Admittedly, this example is rather trivial, and only addresses 2n +/- 24 from the arithmetic average of twin primes, but I do wonder if the general line of thinking could be, or already has been, extended by mathematicians, because, personally, I view sums and differences of primes to 2n as related, with the Goldbach Conjecture being but a special case of a more general and expansive theorem yet to be, to the best of my knowledge, properly formulated, much less proven.

    Insights from the number theorists hereabouts more than welcome, especially insofar as anyone might lead me to other work that has been done in regards to prime differences equal to 2n...


    P.S. I can't help but wonder how the Green-Tao theorem might fit into the overall jigsaw puzzle...
    Last edited: Nov 22, 2010
  13. Nov 22, 2010 #12


    User Avatar
    Science Advisor
    Homework Helper

    Lacking a better name, I'd call them Sloane's A020483.

    What kind of insight are you looking for?
  14. Nov 22, 2010 #13
    First, CRGreathouse, in terms of interest and to provide a bit more context, let me note that I conceptually view the arithmetic average of twin primes (= z = 0') as "nodes" and/or "relative zeroes" along the integer number line. Insofar as this is the case, every step "back," relative to z, can be viewed (relatively speaking) as a negative number and every step "forward" can be viewed as a positive number. (Thus, in my thinking p/q --> z- --> -1', z --> 0', q/p --> z+ --> +1').

    Framed in this manner, then p - q can be thought of (at least by me) as being on similar footing with p + q. So, for instance, one question I have that relates to this and merges p+ q (which has a name) with p - q (which, apparently, has a number :-)) is the following:

    What is the first 2n not constructible as the sum or difference of a twin prime and another integer with fewer than or equal to 2 divisors?

    In reference to what I posted previously, up to 486, 2n can be constructed from adjacent twin prime pairs, but for 488 this routine doesn't work because:

    521 - 33 = 488
    523 - 35 = 488
    461 + 27 = 488
    463 + 25 = 488

    ... and 33, 35, 25, 27 are all composite. But, for instance, 31 + 457 = 488 and 31 is a member of twin prime pair.

    Where does this pattern of 2n constructibility using twin primes as one's reference point end? Or does it never end? Surely someone has asked this question before, no? So, in terms of "insights," then for starters:

    Has this question already been asked and resolved by mathematicians?


    P.S. The answer to the above, of course, is at least partly dependent on whether or not the twin prime conjecture is true.
    Last edited: Nov 23, 2010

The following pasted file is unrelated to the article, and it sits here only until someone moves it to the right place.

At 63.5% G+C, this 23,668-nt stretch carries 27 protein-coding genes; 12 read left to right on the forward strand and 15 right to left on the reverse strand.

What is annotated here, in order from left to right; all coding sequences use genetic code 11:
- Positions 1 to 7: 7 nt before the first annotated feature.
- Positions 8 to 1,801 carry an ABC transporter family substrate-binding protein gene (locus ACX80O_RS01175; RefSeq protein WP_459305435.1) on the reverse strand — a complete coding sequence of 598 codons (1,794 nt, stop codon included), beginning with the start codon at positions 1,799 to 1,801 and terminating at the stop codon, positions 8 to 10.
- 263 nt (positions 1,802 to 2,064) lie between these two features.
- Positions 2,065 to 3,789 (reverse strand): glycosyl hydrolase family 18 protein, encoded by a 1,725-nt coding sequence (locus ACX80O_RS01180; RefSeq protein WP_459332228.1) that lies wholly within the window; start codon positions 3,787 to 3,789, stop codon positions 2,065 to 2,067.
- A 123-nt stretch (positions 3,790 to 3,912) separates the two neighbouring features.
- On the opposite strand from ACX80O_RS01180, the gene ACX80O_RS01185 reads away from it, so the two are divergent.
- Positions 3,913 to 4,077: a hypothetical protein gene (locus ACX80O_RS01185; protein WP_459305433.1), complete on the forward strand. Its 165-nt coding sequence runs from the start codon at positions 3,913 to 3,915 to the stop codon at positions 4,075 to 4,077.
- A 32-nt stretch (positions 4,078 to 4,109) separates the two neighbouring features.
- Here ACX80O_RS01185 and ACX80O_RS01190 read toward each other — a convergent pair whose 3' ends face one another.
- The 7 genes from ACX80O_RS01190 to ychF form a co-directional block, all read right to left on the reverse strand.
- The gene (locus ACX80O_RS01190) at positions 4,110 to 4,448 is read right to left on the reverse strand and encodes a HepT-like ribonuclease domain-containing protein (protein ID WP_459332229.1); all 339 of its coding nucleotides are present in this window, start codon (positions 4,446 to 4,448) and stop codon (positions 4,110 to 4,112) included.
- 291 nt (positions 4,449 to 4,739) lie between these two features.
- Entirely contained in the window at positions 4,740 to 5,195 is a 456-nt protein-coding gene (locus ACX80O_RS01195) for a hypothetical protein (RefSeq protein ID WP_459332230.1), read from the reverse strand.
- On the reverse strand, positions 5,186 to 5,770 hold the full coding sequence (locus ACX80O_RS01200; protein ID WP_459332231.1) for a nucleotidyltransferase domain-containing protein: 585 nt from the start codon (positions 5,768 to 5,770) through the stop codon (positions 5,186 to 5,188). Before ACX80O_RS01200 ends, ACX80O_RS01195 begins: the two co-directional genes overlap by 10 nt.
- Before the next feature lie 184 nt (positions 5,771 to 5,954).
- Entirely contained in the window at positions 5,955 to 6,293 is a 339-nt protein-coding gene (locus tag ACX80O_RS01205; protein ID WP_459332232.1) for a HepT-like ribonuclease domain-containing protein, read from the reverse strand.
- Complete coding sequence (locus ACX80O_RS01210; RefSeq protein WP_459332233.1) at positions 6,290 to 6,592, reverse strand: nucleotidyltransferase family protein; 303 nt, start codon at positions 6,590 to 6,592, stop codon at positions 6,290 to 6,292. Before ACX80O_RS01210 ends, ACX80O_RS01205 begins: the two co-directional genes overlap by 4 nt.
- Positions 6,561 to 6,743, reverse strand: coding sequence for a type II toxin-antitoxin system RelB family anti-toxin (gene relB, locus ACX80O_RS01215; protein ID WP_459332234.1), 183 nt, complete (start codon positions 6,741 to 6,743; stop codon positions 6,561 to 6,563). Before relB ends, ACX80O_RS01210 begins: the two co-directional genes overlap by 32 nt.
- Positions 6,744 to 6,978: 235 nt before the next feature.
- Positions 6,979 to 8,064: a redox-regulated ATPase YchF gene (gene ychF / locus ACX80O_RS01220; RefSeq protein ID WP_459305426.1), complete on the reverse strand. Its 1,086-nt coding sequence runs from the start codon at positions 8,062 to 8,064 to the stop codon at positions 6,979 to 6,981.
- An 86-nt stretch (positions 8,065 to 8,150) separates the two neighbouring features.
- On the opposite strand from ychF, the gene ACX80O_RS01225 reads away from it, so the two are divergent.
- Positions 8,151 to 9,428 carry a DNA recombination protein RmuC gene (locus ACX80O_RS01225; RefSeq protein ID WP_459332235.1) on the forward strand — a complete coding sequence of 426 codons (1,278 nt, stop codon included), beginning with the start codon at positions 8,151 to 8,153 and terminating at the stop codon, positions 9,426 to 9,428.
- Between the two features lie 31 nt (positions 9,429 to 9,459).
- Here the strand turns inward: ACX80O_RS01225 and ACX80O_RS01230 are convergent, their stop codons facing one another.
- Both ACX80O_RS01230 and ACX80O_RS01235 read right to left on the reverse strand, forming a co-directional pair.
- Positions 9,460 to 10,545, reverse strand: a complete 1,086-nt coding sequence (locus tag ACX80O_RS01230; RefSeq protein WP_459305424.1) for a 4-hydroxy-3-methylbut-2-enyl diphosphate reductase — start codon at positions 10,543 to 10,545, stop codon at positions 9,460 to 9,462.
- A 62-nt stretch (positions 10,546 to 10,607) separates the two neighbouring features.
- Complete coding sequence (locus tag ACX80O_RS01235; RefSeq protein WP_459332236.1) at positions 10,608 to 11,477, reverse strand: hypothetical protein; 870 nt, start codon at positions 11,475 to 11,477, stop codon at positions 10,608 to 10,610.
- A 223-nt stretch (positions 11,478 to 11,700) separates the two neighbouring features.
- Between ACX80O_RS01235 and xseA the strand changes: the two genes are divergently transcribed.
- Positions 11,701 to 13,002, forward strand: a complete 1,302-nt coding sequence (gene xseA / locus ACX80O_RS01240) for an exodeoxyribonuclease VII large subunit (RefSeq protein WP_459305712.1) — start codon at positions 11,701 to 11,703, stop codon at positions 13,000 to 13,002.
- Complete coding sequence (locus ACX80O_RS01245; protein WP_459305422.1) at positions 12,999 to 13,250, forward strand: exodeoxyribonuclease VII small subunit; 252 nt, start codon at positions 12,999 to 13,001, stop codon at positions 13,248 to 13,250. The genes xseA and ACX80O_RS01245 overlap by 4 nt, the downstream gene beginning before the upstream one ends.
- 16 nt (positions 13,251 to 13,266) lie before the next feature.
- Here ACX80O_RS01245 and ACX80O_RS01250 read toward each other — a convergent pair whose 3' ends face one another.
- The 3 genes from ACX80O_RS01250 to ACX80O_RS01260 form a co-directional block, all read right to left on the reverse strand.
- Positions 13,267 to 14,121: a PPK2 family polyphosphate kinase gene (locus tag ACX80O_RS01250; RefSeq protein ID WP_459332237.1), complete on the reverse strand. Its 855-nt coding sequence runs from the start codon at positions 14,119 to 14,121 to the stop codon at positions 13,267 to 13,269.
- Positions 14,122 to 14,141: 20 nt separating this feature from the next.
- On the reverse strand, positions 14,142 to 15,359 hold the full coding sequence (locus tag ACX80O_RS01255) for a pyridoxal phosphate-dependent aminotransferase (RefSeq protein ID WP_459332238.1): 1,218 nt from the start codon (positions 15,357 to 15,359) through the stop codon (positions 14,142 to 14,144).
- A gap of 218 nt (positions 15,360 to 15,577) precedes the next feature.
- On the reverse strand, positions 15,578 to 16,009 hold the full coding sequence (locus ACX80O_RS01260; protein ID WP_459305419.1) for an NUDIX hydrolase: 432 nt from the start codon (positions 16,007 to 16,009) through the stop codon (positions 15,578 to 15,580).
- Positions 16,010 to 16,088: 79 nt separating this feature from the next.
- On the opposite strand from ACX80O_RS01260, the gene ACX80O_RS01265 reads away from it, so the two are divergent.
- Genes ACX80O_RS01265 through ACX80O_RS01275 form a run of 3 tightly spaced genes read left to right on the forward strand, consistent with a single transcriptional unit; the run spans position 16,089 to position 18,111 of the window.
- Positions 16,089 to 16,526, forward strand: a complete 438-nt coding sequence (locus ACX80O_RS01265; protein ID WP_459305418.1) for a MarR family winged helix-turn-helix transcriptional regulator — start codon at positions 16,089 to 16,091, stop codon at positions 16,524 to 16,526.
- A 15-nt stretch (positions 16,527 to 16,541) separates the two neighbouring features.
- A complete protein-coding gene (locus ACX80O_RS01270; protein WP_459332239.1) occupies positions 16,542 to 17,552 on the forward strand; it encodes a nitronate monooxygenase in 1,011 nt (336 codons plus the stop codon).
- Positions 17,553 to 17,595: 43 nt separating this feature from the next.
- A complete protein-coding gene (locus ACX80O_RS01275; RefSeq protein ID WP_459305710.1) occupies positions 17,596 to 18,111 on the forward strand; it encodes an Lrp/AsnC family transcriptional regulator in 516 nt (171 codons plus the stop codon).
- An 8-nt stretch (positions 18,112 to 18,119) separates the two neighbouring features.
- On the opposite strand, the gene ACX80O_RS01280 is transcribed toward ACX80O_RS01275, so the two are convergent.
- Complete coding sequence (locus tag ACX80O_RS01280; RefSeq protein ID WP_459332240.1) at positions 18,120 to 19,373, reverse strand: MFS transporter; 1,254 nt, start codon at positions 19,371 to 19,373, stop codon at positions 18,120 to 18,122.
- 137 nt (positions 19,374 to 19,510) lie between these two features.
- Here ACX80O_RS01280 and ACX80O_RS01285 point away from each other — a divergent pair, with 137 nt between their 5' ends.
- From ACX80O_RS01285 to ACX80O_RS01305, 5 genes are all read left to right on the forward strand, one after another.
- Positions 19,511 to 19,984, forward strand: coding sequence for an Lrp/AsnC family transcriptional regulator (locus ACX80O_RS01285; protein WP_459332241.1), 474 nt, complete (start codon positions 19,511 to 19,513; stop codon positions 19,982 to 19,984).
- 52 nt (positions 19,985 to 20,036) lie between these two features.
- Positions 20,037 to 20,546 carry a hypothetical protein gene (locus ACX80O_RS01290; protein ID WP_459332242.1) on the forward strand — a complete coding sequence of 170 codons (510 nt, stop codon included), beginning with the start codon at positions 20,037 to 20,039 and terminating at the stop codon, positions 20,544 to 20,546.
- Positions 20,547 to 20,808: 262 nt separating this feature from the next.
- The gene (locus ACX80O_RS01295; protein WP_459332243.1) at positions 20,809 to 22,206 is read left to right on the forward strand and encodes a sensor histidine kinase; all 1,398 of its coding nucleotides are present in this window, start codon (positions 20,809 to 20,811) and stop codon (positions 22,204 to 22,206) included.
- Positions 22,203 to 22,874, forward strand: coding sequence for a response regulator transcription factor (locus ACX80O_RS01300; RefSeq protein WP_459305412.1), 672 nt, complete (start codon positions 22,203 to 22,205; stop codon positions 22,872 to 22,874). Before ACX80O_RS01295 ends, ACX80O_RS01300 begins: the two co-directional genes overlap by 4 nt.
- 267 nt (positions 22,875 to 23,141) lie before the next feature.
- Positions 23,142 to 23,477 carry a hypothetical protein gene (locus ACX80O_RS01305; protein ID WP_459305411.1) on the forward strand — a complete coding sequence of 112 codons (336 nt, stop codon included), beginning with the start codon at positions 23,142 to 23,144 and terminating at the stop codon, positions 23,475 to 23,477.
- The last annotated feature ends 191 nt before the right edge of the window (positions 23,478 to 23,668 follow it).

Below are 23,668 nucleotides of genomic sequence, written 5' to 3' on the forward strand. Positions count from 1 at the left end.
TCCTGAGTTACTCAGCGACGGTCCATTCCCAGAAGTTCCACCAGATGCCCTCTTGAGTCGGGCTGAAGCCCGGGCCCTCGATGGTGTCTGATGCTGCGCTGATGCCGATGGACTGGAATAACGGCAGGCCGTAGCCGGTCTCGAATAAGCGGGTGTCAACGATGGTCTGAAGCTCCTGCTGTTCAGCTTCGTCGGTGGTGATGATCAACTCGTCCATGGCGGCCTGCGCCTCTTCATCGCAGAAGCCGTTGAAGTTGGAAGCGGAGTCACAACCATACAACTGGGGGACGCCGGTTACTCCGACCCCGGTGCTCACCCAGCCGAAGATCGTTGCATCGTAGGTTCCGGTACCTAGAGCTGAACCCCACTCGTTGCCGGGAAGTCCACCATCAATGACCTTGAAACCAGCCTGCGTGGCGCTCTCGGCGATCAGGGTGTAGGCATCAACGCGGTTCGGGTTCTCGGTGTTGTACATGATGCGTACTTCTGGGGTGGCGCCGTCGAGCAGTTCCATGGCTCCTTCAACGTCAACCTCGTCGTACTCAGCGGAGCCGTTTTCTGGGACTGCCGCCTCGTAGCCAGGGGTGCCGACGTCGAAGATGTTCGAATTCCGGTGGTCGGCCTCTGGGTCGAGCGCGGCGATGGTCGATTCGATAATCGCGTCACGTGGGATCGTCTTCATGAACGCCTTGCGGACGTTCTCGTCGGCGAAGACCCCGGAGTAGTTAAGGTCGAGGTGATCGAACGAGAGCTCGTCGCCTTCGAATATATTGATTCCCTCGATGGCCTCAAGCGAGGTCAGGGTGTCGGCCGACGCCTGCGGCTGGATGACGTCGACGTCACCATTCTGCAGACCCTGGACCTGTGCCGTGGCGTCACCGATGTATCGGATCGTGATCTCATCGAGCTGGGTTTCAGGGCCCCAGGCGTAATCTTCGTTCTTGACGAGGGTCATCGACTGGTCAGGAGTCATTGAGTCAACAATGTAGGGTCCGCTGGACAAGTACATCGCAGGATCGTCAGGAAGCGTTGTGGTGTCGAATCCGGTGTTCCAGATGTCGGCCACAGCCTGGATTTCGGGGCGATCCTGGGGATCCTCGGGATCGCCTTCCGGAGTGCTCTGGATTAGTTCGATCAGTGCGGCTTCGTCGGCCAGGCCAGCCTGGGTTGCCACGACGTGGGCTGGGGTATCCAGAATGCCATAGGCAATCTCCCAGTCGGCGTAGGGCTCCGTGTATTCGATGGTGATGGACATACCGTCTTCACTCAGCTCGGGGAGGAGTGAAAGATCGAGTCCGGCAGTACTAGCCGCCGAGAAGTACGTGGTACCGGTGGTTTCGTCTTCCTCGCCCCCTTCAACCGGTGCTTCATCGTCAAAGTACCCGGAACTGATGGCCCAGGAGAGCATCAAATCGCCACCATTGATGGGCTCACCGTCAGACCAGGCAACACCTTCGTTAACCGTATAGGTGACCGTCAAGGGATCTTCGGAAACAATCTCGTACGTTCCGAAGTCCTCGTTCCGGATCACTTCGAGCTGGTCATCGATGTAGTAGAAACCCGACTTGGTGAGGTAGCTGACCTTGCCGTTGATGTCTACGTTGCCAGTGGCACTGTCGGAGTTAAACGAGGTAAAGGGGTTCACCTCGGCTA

15. Nov 24, 2010 #14
    Related to recent discussion...
    via Wikipedia...
    In number theory, Polignac's conjecture was made by Alphonse de Polignac in 1849 and states:

    For any positive even number n, there are infinitely many prime gaps of size n. In other words: There are infinitely many cases of two consecutive prime numbers with difference n.

    ... For n = 2, it is the twin prime conjecture.
  16. Nov 24, 2010 #15


    User Avatar
    Science Advisor
    Homework Helper

    I assume here that "twin prime" means either the higher or the lower member, i.e., A001097.

    It's clear that this conjecture is beyond the ability of modern mathematics to prove; it's harder than the twin prime conjecture. (Clearly it requires the twin prime conjecture: if there are only finitely many twin primes, then by the prime number theorem there is some number that is not the sum or difference of a twin prime and a prime or 1.)

    But it is surely true. Just for kicks I verified it up to one hundred million.
  17. Nov 24, 2010 #16
    Seems this conjecture should have a name, if it doesn't already have one, as it is distinct from both the Polignac and Goldbach Conjectures...
  18. Nov 24, 2010 #17


    User Avatar
    Science Advisor
    Homework Helper

    Well, then, start researching it to see who first asked it. Personally, I don't think it needs a name; I could make up hundreds of similar conjectures: "There are cofinitely many odd integers equal to the difference between a Sophie Germain prime and twice an odd prime", "Almost all numbers are the sum of (1) a square, (2) a square, (3) a prime number, and (4) one less than a power of two", etc.
  19. Nov 25, 2010 #18
    First of all, Happy Thanksgiving everybody.

    Second, a little bit of research to share with any who find the recent discussion to be of interest, and also to demonstrate the relevancy of the question: "Are all 2n constructible as either the sum or difference of a twin prime and another integer with less than or equal to 2 divisors?"...

    via Wolfram Mathworld
    Twin Primes
    It is conjectured that every even number is a sum of a pair of twin primes except a finite number of exceptions whose first few terms are 2, 4, 94, 96, 98, 400, 402, 404, 514, 516, 518, ... (Sloane's A007534; Wells 1986, p. 132).

    via OEIS
    A007534 Even numbers which are not the sum of a pair of twin primes.

    2, 4, 94, 96, 98, 400, 402, 404, 514, 516, 518, 784, 786, 788, 904, 906, 908, 1114, 1116, 1118, 1144, 1146, 1148, 1264, 1266, 1268, 1354, 1356, 1358, 3244, 3246, 3248, 4204, 4206, 4208